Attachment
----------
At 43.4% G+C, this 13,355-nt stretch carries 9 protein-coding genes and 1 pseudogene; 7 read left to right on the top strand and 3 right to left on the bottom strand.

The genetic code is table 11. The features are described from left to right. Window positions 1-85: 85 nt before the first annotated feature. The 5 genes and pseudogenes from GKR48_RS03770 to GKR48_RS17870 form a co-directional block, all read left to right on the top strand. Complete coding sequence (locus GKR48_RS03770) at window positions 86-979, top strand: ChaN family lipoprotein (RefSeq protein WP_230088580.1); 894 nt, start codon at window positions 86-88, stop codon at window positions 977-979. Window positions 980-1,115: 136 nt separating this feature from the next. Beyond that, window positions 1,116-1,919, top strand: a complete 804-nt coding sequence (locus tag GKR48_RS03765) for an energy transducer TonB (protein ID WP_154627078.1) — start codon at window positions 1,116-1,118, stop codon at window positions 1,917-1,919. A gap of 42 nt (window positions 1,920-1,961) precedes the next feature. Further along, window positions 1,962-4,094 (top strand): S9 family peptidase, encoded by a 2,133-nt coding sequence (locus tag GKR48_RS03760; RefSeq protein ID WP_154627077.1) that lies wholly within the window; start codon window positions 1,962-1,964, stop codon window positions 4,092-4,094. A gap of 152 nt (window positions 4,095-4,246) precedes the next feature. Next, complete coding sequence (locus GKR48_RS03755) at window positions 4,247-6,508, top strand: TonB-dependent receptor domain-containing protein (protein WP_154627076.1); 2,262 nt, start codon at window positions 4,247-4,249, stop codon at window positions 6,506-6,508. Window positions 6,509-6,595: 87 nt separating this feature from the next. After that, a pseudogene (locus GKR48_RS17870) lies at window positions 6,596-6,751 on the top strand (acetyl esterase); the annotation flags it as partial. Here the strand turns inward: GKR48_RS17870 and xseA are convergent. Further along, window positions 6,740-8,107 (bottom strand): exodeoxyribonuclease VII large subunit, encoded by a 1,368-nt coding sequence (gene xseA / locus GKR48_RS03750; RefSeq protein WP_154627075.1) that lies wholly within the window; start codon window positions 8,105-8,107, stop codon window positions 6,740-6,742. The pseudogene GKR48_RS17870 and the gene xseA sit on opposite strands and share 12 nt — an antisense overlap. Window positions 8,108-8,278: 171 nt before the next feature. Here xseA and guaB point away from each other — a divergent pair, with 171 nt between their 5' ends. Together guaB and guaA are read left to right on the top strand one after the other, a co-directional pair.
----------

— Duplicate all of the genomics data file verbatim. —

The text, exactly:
At 43.4% G+C, this 13,355-nt stretch carries 9 protein-coding genes and 1 pseudogene; 7 read left to right on the top strand and 3 right to left on the bottom strand.

The genetic code is table 11. The features are described from left to right. Window positions 1-85: 85 nt before the first annotated feature. The 5 genes and pseudogenes from GKR48_RS03770 to GKR48_RS17870 form a co-directional block, all read left to right on the top strand. Complete coding sequence (locus GKR48_RS03770) at window positions 86-979, top strand: ChaN family lipoprotein (RefSeq protein WP_230088580.1); 894 nt, start codon at window positions 86-88, stop codon at window positions 977-979. Window positions 980-1,115: 136 nt separating this feature from the next. Beyond that, window positions 1,116-1,919, top strand: a complete 804-nt coding sequence (locus tag GKR48_RS03765) for an energy transducer TonB (protein ID WP_154627078.1) — start codon at window positions 1,116-1,118, stop codon at window positions 1,917-1,919. A gap of 42 nt (window positions 1,920-1,961) precedes the next feature. Further along, window positions 1,962-4,094 (top strand): S9 family peptidase, encoded by a 2,133-nt coding sequence (locus tag GKR48_RS03760; RefSeq protein ID WP_154627077.1) that lies wholly within the window; start codon window positions 1,962-1,964, stop codon window positions 4,092-4,094. A gap of 152 nt (window positions 4,095-4,246) precedes the next feature. Next, complete coding sequence (locus GKR48_RS03755) at window positions 4,247-6,508, top strand: TonB-dependent receptor domain-containing protein (protein WP_154627076.1); 2,262 nt, start codon at window positions 4,247-4,249, stop codon at window positions 6,506-6,508. Window positions 6,509-6,595: 87 nt separating this feature from the next. After that, a pseudogene (locus GKR48_RS17870) lies at window positions 6,596-6,751 on the top strand (acetyl esterase); the annotation flags it as partial. Here the strand turns inward: GKR48_RS17870 and xseA are convergent. Further along, window positions 6,740-8,107 (bottom strand): exodeoxyribonuclease VII large subunit, encoded by a 1,368-nt coding sequence (gene xseA / locus GKR48_RS03750; RefSeq protein WP_154627075.1) that lies wholly within the window; start codon window positions 8,105-8,107, stop codon window positions 6,740-6,742. The pseudogene GKR48_RS17870 and the gene xseA sit on opposite strands and share 12 nt — an antisense overlap. Window positions 8,108-8,278: 171 nt before the next feature. Here xseA and guaB point away from each other — a divergent pair, with 171 nt between their 5' ends. Together guaB and guaA are read left to right on the top strand one after the other, a co-directional pair.